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I have an object person that I'm using in several methods on the front-end. How do I do that best? create new instance every time? or do public? or something else? seems pretty basic question to me.

public class Employee
    {
    public void DeleteEmployee(int employeeId)
            {
               ......
            }

    public void UpdateEmployee(int employeeId)
            {
               ......
            }

}

and then on the front-end(that's how I do it):

protected void OnDelete(object sender, EventArgs e)
        {
         Employee emp = new Employee();
          emp.DeleteEmployee(empId);
       }
 protected void OnUpdate(object sender, EventArgs e)
        {
         Employee emp = new Employee();
          emp.UpdateEmployee(empId);
       }
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closed as not a real question by marc_s, karim79, Jeff Atwood Jul 17 '11 at 12:16

It's difficult to tell what is being asked here. This question is ambiguous, vague, incomplete, overly broad, or rhetorical and cannot be reasonably answered in its current form. For help clarifying this question so that it can be reopened, visit the help center. If this question can be reworded to fit the rules in the help center, please edit the question.

    
You'll need to add some sample code. This question is too vague. If you create an instance of some custom object and pass it to each of your several methods, they should all be able to access it, update it, etc. –  Grant Winney Jul 15 '11 at 16:36
    
OK. Give me just a sec. –  user194076 Jul 15 '11 at 16:37
    
Please tell us what you're using this object for –  Shredder Jul 15 '11 at 16:38
    
Question updated. –  user194076 Jul 15 '11 at 16:41
    
In the sample code, where is your empId coming from? –  Jason Down Jul 15 '11 at 16:44

3 Answers 3

up vote 2 down vote accepted

I think what you are looking for is what I would call an Employee Manager. Two popular ways to do this are to create a seperate EmployeeManager object with static methods to perform the operations, or add the static methods to the Employee object. There is some debate as to which method is the preferred one. However, the common thought process is that the Employee instance should not know anything about how it is persisted. So the results would look like either...

EmployeeManager.DeleteEmployee(empId);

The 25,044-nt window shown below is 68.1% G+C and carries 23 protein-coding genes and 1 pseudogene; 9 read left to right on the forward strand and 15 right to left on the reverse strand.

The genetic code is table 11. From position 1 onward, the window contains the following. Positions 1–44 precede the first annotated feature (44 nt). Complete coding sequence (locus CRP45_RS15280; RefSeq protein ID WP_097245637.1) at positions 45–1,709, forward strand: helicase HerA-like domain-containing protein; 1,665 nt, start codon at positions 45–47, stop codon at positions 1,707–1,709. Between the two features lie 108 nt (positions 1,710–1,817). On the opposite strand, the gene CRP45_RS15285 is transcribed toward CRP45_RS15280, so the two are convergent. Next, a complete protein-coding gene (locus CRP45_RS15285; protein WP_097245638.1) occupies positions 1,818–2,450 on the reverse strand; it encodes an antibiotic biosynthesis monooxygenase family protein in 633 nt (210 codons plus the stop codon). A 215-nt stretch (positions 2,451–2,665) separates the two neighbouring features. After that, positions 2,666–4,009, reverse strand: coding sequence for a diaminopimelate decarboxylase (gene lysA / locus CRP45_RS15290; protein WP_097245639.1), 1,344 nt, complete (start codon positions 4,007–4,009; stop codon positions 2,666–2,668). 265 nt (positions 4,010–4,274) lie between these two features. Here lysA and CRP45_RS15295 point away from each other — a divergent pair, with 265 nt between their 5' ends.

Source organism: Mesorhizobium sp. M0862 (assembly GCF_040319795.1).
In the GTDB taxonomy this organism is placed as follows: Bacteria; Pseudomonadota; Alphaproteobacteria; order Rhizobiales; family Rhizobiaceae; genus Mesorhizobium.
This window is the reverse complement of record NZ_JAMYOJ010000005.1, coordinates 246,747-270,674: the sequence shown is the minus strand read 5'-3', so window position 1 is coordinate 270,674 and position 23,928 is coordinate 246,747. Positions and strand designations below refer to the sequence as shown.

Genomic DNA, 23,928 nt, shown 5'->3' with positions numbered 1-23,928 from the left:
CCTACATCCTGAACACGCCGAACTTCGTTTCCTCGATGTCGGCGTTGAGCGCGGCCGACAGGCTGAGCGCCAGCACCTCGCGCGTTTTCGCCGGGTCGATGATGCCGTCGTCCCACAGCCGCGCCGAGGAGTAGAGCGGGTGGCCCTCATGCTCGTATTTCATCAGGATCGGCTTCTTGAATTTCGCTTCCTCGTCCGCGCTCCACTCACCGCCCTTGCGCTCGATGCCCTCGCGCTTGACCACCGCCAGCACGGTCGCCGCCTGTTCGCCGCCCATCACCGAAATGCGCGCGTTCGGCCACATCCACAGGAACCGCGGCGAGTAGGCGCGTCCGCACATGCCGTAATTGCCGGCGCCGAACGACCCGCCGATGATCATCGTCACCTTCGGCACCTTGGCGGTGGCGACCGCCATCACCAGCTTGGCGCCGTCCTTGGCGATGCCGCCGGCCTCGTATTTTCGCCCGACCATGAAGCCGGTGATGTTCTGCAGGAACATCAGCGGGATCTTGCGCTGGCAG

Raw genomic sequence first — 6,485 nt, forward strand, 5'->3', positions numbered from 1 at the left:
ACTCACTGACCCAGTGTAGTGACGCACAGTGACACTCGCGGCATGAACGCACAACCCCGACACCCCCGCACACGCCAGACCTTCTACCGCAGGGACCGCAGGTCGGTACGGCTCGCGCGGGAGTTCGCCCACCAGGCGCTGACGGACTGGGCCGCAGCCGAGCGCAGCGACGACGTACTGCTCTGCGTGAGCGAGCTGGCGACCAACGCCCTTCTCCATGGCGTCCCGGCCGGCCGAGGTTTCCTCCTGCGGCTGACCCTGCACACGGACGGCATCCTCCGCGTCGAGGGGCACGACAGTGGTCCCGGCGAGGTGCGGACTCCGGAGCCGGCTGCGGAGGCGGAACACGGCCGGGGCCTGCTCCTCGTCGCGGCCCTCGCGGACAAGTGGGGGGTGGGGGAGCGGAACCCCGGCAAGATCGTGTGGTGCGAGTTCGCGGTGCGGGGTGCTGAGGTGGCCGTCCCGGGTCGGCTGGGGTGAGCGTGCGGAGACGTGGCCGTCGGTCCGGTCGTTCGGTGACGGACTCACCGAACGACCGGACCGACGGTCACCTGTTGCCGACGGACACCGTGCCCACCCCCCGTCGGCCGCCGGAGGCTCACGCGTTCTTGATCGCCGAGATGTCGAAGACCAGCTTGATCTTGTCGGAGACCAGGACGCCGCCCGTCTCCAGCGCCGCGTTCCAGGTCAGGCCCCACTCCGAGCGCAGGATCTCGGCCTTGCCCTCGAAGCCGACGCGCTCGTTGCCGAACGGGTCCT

or...

Employee.DeleteEmployee(empId);
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You're saying on creating new class employeeManager with the difference that it is going to have static DeleteEmployee, while employee class going to stay the way it is now? –  user194076 Jul 15 '11 at 16:52
    
No. Both will have the static method. The difference is mostly just a religious debate. I prefer to separate out the persistence methods to a different class so that they do not clutter the actual object. But that is purely my preference. –  John Kraft Jul 15 '11 at 16:56
    
I would also change the DeleteEmployee method to accept an employee object instead of an id. Just my preference (what if you decide to let people pick the employee by name and then delete them). –  Jason Down Jul 15 '11 at 17:08

Make your methods static:

public static void DeleteEmployee(int employeeId)
{
    ...
}

Call it directly on Employee:

protected void OnDelete(object sender, EventArgs e)
{
    Employee.DeleteEmployee(empId);
}
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And if Employee is going to be a container for employee information (such as id, name, etc.) I'd pull DeleteEmployee and UpdateEmployee out into their own separate class. –  Grant Winney Jul 15 '11 at 16:47
    
bemused, Why would you do that? Any advantage? –  user194076 Jul 15 '11 at 16:49
2  
See John Kraft's answer. If your "Employee" object stores info about an individual employee, then functions that manipulate Employees (such as deleting them) should not be defined in the same "Employee" object. Stick them in a new EmployeeManager class like John suggested. It's just a logical separation. If you have an object called Car, which contains make, model, color, etc., it makes sense to have a separate class with methods like RepairCar(Car myCar) and PaintCar(Car myCar, Color color). These methods would not belong in the Car object itself. –  Grant Winney Jul 15 '11 at 16:51

Typically I would say the Employee should not be responsible for creating/updating/deleting itself. The Data context (or Repository, or whatever) should have that responsibility.

So you'd have something like (off-the-cuff, double check spelling/syntax)

EmployeeRepository //Normally Inherits a BaseRepository and/or implements an IRepository<T>
{
    public void Create([some parameters here]) {...}
    public void Delete(Employee employee) {...}
    public Employee Find(Expression<Func<Employee, bool>> predicate) {...}
    //other methods...
}

And your code would call

static void Main()
{
    EmployeeRepository Employees = new EmployeeRepository();

    Employee bob = Employees.Create("Bob");

    Employee fired = Employees.Find(e => e.Id == whatever);
    Employees.Delete(fired);
}
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